Last year, in a series of posts, I gave you a tour of quantum field theory, telling you some of what we understand and some of what we don’t. I still haven’t told you the role that string theory plays in quantum field theory today, but I am going to give you a brief tour of string theory before I do.
What IS String Theory? Well, what’s Particle Theory?
What is particle theory? It’s nothing other than a theory that describes how particles behave. And in physics language, a theory is a set of equations, along with a set of rules for how the things in those equations are related to physical objects. So a particle theory is a set of equations which can be used to make predictions for how particles will behave when they interact with one another.
Now there’s always space for confusion here, so let’s be precise about terminology.
- “Particle theory” is the general category of the equations that can describe particles, of any type and in any combination.
- “A particle theory” is a specific example of such equations, describing a specific set of particles of specific types and interacting with each other in specific ways.
For example, there is a particle theory for electrons in atoms. But we’d need a different one for atoms with both electrons and muons, or for a bottom quark moving around a bottom anti-quark, even though the equations would be of a quite similar type.
Most particle theories that one can write down aren’t relevant (or at least don’t appear to be relevant) to the real world; they don’t describe the types of particles (electrons, quarks, etc.) that we find (so far) in our own universe. Only certain particle theories are needed to describe aspects of our world. The others describe imaginary particles in imaginary universes, which can be fun, or even informative, to think about.
Modern particle theory was invented in the early part of the 20th century in response to — guess what? — the discovery of particles in experiments. First the electron was discovered, in 1897; then atomic nuclei, then the proton, then the photon, then the neutrino and the neutron, and so on… Originally, the mathematics used in particle theory was called “quantum mechanics”, a set of equations that is still widely useful today. But it wasn’t complete enough to describe everything physicists knew about, even at the time. Specifically, it couldn’t describe particles that move at or near the speed of light… and so it wasn’t consistent with Einstein’s theory (i.e. his equations) of relativity.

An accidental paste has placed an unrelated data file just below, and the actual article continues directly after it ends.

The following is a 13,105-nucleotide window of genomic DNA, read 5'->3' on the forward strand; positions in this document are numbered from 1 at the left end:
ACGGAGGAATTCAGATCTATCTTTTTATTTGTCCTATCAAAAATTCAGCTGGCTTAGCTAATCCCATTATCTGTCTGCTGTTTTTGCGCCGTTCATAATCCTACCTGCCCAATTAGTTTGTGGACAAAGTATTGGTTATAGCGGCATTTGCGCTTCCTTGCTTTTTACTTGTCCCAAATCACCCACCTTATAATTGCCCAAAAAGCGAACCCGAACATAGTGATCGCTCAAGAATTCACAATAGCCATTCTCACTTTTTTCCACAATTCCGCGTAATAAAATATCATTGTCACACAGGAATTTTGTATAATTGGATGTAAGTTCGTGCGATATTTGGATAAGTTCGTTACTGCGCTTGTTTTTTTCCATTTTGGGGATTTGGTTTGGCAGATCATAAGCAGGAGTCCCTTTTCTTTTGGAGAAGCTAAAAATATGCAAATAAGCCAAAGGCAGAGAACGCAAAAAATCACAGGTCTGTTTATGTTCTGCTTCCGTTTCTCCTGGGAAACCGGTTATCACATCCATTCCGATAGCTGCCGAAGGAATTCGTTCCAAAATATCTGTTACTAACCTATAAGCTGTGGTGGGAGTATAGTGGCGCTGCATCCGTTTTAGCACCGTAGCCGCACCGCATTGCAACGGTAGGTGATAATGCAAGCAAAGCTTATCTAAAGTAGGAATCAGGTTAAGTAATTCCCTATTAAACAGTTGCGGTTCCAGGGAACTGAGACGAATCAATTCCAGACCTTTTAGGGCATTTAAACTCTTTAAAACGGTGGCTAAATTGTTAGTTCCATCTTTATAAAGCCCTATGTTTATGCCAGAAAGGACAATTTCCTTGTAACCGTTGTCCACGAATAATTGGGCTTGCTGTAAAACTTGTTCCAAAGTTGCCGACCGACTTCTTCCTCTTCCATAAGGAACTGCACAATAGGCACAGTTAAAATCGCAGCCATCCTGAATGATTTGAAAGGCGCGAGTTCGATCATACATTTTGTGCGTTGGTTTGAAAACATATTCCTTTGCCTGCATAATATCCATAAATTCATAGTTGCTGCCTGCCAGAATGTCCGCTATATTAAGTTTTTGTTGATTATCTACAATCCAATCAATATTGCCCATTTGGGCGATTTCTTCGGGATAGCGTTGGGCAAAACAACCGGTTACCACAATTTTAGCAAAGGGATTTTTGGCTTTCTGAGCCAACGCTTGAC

What is Quantum Field Theory?
To fix this problem, physicists first tried to make a new version of particle theory that was consistent with relativity, but it didn’t entirely work. However, it served as an essential building block in their gradual invention of what is called quantum field theory, described in much more detail in previous posts, starting here. (Again: the distinction between “quantum field theory” and “a quantum field theory” is that of the general versus the specific case; see this post for a more detailed discussion of the terminology.)
In quantum field theory, fields are the basic ingredients, not particles. Each field takes a value everywhere in space and time, in much the same way that the temperature of the air is something you can specify at all times and at all places in the atmosphere. And in quantum field theory, particles are ripples in these quantum fields.
More precisely, a particle is a ripple of smallest possible intensity (or “amplitude”, if you know what that means.) For example, a photon is the dimmest possible flash of light, and we refer to it as a “particle” or “quantum” of light.
We call such a “smallest ripple” a “particle” because in some ways it behaves like a particle; it travels as a unit, and can’t be divided into pieces. But really it is wave-like in many ways, and the word “quantum” is in some ways better, because it emphasizes that photons and electrons aren’t like particles of dust.
To sum up:
- particles were discovered in experiments;
- physicists invented the equations of particle theory to describe their behavior;
- but to make those equations consistent with Einstein’s special relativity (needed to describe objects moving near or at the speed of light) they invented the equations of quantum field theory, in which particles are ripples in fields.
- in this context the fields are more fundamental than the particles; and indeed it was eventually realized that one could (in principle) have fields without particles, while the reverse is not true in a world with Einstein’s relativity.
- thus, quantum field theory is a more general and complete theory than particle theory; it has other features not seen in particle theory.
Now what about String Theory?
In some sense, strings also emerged from experiments — experiments on hadrons, back before we knew hadrons were made from quarks and gluons. The details are a story I’ll tell soon and in another context. For now, suffice it to say that in the process of trying to explain some puzzling experiments, physicists were led to invent some new equations, which, after some study, were recognized to be equations describing the quantum mechanical behavior of strings, just as the equations of particle theory describe the quantum mechanical behavior of particles. (One advantage of the string equations, however, is that they were, from the start, consistent with Einstein’s relativity.) Naturally, at that point, this class of equations was named “string theory”.
An aside: theories of non-relativistic strings have appeared in the literature, for instance in Gimon et al. from 2002. There must be earlier versions, but I haven’t found them. [Experts will think of light-cone gauge.]